General Motors Won Exclusive Deal After Gift to Gov
Santa Monica, CA — The Foundation for Taxpayer and Consumer Rights called on the State Auditor to investigate Governor Schwarzenegger’s close political and financial ties to General Motors and the exclusive contract structured to add the auto company’s “flex-fuel” vehicles to the state fleet. The cars, which never ran on alternative fuel and release more pollution than the cars they replaced, were nonetheless used by Schwarzenegger as proof of his administration’s commitment to environmental protection.
“General Motors has helped the governor greenwash himself as an environmental hero while lining his campaign war chest. It’s more than a little suspicious that the administration designed a contract that only GM could fulfill. Taxpayers deserve a state audit to determine if the administration is pulling strings, or pushing unnecessary deals, for the governor’s donors,” said Carmen Balber, consumer advocate with the Foundation for Taxpayer and Consumer Rights (FTCR).
General Motors contributed the use of six vehicles and drivers for Schwarzenegger’s trip to Japan in 2004, a few months before the administration purchased 1,134 vehicles from the company. GM was the only corporation to contribute directly to the governor for the trip.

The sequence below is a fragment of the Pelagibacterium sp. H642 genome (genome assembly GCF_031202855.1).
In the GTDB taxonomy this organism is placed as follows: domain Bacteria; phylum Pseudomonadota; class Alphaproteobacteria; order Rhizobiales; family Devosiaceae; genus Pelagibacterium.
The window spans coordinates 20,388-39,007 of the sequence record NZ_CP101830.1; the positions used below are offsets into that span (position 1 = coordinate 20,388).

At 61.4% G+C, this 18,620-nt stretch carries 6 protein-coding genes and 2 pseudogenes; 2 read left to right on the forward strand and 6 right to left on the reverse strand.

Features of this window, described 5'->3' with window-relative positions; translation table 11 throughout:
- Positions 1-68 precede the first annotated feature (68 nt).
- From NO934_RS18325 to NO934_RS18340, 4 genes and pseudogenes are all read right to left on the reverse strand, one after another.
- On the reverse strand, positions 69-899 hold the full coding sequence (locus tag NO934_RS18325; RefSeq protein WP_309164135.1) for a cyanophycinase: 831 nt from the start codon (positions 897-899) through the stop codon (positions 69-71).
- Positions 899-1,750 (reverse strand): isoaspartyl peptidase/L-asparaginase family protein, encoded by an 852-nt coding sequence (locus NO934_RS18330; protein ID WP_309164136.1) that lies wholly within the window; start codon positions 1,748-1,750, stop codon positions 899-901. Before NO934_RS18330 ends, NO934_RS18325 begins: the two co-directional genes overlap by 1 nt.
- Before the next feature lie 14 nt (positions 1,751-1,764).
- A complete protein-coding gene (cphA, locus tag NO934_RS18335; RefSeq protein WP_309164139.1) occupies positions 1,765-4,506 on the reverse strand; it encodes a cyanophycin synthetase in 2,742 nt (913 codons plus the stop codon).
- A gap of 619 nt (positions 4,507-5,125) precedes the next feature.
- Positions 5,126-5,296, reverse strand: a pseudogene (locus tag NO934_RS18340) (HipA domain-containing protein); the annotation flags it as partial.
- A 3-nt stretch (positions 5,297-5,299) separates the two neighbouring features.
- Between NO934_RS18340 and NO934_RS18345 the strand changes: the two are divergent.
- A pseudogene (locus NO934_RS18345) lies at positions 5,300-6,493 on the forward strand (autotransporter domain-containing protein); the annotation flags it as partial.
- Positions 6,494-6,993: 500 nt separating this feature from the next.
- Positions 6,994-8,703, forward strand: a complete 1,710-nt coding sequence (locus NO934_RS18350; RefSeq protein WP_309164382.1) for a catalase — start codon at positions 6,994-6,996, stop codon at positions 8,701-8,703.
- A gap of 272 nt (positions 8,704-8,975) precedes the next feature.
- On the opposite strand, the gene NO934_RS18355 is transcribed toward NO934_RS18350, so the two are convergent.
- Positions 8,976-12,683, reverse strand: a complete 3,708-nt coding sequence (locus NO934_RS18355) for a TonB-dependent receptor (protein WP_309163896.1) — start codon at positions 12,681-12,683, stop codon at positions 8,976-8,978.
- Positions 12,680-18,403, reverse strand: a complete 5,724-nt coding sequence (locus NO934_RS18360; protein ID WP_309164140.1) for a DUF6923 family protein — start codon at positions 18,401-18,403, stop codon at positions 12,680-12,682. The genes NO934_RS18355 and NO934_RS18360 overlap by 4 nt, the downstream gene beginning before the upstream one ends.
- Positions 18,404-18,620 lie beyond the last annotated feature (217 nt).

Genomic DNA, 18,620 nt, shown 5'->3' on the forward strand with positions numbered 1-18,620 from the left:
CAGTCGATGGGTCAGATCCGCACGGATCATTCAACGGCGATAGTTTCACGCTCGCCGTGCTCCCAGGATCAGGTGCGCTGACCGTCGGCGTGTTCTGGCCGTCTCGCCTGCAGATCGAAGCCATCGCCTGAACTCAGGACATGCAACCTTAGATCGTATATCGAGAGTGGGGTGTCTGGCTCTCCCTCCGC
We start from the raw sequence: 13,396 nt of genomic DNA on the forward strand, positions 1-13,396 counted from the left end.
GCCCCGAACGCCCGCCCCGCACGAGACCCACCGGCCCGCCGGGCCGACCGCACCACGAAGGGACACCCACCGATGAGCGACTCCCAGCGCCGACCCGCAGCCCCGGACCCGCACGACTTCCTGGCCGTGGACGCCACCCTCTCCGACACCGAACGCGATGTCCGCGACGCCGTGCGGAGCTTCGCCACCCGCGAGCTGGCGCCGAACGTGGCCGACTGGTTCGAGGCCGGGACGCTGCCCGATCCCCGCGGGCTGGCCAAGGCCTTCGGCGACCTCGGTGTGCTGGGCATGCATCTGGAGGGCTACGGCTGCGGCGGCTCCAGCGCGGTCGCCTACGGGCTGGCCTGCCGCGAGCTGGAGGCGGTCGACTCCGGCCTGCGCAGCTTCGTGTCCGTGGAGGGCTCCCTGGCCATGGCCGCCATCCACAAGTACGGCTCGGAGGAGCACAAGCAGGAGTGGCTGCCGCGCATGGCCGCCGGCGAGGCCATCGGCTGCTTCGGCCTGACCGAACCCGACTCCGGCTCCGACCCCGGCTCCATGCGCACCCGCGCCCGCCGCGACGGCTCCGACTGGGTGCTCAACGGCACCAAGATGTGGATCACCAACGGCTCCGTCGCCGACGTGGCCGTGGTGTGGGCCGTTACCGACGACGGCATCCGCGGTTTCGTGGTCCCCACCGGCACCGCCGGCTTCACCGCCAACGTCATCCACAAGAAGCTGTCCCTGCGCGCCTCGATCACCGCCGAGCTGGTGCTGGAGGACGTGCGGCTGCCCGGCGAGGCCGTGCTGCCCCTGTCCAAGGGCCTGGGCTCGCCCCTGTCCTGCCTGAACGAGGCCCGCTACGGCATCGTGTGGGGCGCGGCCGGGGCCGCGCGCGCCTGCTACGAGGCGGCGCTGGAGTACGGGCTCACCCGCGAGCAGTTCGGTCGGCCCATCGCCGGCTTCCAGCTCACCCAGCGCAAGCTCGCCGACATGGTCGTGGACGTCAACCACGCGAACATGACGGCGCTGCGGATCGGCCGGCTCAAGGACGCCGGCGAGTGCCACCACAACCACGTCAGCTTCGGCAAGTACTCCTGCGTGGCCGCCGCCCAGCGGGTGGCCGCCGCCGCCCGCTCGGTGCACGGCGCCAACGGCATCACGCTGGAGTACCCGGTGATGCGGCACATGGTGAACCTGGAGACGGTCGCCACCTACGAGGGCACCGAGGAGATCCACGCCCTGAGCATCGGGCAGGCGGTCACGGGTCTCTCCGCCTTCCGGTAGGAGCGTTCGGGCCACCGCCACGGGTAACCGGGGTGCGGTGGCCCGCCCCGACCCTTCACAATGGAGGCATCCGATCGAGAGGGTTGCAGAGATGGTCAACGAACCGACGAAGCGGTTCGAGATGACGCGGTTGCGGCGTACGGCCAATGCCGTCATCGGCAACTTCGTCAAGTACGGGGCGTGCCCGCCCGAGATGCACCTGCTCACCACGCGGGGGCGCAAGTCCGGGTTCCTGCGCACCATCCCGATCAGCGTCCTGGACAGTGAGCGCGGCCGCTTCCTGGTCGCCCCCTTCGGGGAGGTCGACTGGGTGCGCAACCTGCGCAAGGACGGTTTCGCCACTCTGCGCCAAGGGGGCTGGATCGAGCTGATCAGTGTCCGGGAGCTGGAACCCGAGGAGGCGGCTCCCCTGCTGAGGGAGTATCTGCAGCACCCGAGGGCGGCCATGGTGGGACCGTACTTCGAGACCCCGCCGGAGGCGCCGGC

During the recall campaign, Schwarzenegger said he would not accept contributions from companies that contract with the state. In addition to the gift of vehicles, General Motors has contributed $47,000 to Schwarzenegger’s campaign accounts.
A month before the Japan trip, Schwarzenegger drove a Hummer on loan from General Motors to the launch of another yet-to-be-realized proposal the governor touts as an environmental accomplishment, his “hydrogen highway.”
The state auditor is already investigating another Schwarzenegger contributor with a contract of questionable value to the state. ACS faces concerns that it was overly aggressive in retrieving unclaimed property for its own financial benefit. The company and its executives have given Schwarzenegger $265,471. Hewlett Packard, a $321,200 donor to the governor, also does business with the state.
“An audit that begins with General Motors should expand to cover every Schwarzenegger booster that may have received special treatment from the administration. How deep do the governor’s entanglements with state contractors go? Do donors scratch the governor’s back if he scratches theirs? It’s critical the state auditor investigate these relationships now, before the state starts distributing billions in voter-approved bond money,” said Balber.
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The Foundation for Taxpayer and Consumer Rights is a leading nonprofit and nonpartisan consumer watchdog group. For more information visit us on the web at: www.consumerwatchdog.org.